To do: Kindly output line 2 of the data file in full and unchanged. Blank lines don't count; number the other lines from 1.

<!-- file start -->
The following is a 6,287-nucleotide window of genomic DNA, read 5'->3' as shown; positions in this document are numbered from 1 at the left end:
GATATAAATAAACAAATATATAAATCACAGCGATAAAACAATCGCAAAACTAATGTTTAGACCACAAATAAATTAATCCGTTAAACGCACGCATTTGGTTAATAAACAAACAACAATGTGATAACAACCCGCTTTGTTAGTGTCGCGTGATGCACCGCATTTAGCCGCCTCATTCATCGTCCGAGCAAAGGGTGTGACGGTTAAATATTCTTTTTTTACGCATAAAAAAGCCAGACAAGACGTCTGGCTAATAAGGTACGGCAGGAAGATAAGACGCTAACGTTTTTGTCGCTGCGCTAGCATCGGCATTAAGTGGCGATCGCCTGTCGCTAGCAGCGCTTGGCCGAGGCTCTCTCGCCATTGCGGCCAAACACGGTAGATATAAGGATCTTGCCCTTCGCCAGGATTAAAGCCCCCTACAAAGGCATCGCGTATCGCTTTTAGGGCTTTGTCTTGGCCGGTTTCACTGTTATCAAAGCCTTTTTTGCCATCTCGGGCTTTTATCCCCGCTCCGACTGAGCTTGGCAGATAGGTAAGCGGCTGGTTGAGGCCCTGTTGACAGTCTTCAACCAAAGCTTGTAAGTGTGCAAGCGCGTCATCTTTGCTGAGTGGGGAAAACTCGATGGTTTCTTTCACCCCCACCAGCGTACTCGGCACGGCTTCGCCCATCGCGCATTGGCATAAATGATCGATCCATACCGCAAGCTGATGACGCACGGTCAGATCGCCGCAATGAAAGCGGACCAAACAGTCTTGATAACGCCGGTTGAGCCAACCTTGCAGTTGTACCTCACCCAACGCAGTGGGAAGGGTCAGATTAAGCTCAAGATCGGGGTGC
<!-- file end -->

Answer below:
GATATAAATAAACAAATATATAAATCACAGCGATAAAACAATCGCAAAACTAATGTTTAGACCACAAATAAATTAATCCGTTAAACGCACGCATTTGGTTAATAAACAAACAACAATGTGATAACAACCCGCTTTGTTAGTGTCGCGTGATGCACCGCATTTAGCCGCCTCATTCATCGTCCGAGCAAAGGGTGTGACGGTTAAATATTCTTTTTTTACGCATAAAAAAGCCAGACAAGACGTCTGGCTAATAAGGTACGGCAGGAAGATAAGACGCTAACGTTTTTGTCGCTGCGCTAGCATCGGCATTAAGTGGCGATCGCCTGTCGCTAGCAGCGCTTGGCCGAGGCTCTCTCGCCATTGCGGCCAAACACGGTAGATATAAGGATCTTGCCCTTCGCCAGGATTAAAGCCCCCTACAAAGGCATCGCGTATCGCTTTTAGGGCTTTGTCTTGGCCGGTTTCACTGTTATCAAAGCCTTTTTTGCCATCTCGGGCTTTTATCCCCGCTCCGACTGAGCTTGGCAGATAGGTAAGCGGCTGGTTGAGGCCCTGTTGACAGTCTTCAACCAAAGCTTGTAAGTGTGCAAGCGCGTCATCTTTGCTGAGTGGGGAAAACTCGATGGTTTCTTTCACCCCCACCAGCGTACTCGGCACGGCTTCGCCCATCGCGCATTGGCATAAATGATCGATCCATACCGCAAGCTGATGACGCACGGTCAGATCGCCGCAATGAAAGCGGACCAAACAGTCTTGATAACGCCGGTTGAGCCAACCTTGCAGTTGTACCTCACCCAACGCAGTGGGAAGGGTCAGATTAAGCTCAAGATCGGGGTGC